What Are My Career Options in Massage?
A massage therapist's work is concentrated on healing or relaxing others through touch. Essential qualities for success in this field include compassion and good communications skills. Read on to learn about the types of jobs you can find in this profession.
Massage Careers Overview
There are many options for careers in massage therapy, including in the personal relaxation or the health care sectors. You might opt for independent contractor work, providing massage therapy for businesses seeking these services. If you'd like a regular salary, you can find positions within sports centers, spa resorts, hospitals or rehabilitation clinics. You can even start your own massage clinic. As the popularity of this type of treatment continues to rise, your job prospects should be good.
Important Facts About Massage Therapists
|Median Salary (2020)||$43,620|
|Job Outlook (2019-2029)||21%|
|Key Skills||Physical strength and endurance; manual dexterity; compassion; good judgment and decision making; clear communication|
|Similar Occupations||Exercise physiologists; physical therapists; physical therapy assistants and aides; athletic trainers|
Source: U.S. Bureau of Labor Statistics
Training and Licensing
While standards vary by jurisdiction, most states and some municipalities regulate the practice of massage therapy. Therapists may be required to obtain a license or certification after completing an approved training program. These training programs usually consist of at least 500 hours of study, but some require twice that. Applicants for licensure may have to pass a competency exam as well as a criminal background check.
Supposing you intend to start your own business, you'll want to know about business ethics in addition to your massage skills. As a business owner, you'll be responsible for leasing a location and providing necessary equipment such as a massage table and oils. If you employ a receptionist or assistant, you'll provide pay and benefits. As the owner, you can set the hours you prefer, prices and types of services you provide. You may offer house calls for clients who cannot travel or who prefer the message be performed in their home.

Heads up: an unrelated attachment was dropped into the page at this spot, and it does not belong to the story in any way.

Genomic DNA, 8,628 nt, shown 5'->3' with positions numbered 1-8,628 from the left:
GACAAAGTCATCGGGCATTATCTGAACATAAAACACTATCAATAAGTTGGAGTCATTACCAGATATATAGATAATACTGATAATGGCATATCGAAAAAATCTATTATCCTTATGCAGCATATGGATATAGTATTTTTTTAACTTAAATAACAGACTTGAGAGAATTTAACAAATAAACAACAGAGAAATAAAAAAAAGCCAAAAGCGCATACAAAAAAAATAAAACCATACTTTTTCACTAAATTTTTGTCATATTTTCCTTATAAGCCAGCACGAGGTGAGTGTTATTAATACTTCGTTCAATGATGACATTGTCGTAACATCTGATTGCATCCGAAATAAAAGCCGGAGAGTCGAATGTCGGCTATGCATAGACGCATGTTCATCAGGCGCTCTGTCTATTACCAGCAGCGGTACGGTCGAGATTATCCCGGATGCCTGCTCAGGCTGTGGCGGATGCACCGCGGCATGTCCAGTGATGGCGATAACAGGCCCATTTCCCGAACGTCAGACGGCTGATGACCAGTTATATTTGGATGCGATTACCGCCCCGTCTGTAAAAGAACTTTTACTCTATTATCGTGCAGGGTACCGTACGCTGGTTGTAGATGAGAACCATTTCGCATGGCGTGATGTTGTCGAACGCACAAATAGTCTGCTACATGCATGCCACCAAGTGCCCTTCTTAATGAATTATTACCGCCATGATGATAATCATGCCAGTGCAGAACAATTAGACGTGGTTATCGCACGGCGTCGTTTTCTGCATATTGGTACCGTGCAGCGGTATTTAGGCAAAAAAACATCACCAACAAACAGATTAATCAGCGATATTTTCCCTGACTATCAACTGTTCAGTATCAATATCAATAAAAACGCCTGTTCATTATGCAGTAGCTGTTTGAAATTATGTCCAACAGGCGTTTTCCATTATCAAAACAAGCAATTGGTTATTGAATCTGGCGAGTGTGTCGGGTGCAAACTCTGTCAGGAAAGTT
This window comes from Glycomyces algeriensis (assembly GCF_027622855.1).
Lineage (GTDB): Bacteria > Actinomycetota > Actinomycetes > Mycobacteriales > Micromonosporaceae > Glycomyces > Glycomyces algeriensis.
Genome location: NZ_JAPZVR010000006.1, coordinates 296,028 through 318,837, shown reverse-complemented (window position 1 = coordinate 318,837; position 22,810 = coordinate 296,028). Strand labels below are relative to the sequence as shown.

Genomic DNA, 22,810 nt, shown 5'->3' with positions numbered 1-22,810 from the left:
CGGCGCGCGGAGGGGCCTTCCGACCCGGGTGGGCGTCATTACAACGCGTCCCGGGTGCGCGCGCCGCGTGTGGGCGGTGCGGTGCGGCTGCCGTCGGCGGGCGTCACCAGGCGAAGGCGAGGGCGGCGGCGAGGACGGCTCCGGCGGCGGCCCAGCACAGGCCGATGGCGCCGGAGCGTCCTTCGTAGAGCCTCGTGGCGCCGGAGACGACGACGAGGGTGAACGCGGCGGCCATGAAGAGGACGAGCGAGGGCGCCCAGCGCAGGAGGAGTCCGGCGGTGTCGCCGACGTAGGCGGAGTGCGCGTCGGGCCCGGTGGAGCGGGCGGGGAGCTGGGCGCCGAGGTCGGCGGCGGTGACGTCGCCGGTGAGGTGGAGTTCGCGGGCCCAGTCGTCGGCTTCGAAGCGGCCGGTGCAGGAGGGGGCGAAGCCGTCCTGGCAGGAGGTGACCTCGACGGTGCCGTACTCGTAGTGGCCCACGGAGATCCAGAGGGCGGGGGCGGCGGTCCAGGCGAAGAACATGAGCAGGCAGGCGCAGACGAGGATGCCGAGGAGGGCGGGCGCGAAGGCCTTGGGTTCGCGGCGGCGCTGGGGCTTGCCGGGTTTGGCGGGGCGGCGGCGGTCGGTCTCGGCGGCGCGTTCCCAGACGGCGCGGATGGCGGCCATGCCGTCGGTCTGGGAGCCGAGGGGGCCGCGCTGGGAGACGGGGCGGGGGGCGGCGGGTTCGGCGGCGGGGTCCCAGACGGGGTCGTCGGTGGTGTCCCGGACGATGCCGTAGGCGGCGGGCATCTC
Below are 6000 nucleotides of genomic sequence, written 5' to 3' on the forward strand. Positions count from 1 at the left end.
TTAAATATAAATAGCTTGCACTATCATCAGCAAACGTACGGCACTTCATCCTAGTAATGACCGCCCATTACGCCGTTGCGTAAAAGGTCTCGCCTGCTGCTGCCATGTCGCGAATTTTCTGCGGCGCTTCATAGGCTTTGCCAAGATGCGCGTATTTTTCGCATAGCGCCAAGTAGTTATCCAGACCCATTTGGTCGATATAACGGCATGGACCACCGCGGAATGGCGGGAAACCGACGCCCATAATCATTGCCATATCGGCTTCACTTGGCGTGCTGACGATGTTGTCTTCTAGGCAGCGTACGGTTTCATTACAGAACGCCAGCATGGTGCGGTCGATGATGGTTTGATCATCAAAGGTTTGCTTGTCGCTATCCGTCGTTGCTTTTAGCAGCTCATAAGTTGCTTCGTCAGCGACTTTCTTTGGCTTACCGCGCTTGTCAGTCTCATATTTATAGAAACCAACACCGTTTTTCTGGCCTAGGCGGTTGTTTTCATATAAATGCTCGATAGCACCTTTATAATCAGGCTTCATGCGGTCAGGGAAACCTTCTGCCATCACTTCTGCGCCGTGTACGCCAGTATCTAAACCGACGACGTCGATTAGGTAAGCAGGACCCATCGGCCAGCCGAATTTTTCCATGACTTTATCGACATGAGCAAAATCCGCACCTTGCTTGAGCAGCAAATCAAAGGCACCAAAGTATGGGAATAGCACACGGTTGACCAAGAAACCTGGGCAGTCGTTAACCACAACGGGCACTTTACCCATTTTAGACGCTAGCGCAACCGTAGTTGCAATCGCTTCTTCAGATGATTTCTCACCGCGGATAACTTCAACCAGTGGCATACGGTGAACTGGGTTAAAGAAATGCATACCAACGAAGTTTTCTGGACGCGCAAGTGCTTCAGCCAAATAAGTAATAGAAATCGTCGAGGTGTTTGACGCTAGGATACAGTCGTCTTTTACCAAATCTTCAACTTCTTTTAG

If you would prefer not to run a business and pay for location rent and employee wages, you can choose to be an independent contractor instead. The main difference here is that you're leasing your talents to a company or business seeking massage services. You'll be in charge of negotiating the terms of your work duration, fees, and provisions as well as defining the services you're expected to perform. Keep in mind that as an independent contractor, you won't typically be entitled to employee benefits or insurance offered by the company. Basically, you are your employer, and the company is your client.
If you'd prefer to work as a salary-paid employee with benefits, you can find work within hospitals, spa resorts or fitness centers. Working in a hospital setting, you'll likely be performing rehabilitative massage therapy. You may also seek work in nursing homes, since massage therapy aids in wellness for the elderly. In sports and fitness centers, your clients will commonly be athletes looking to maximize muscle performance or soothe body pains from injuries. Massage therapists working in spa resorts tend to offer services for people looking for leisure relaxation.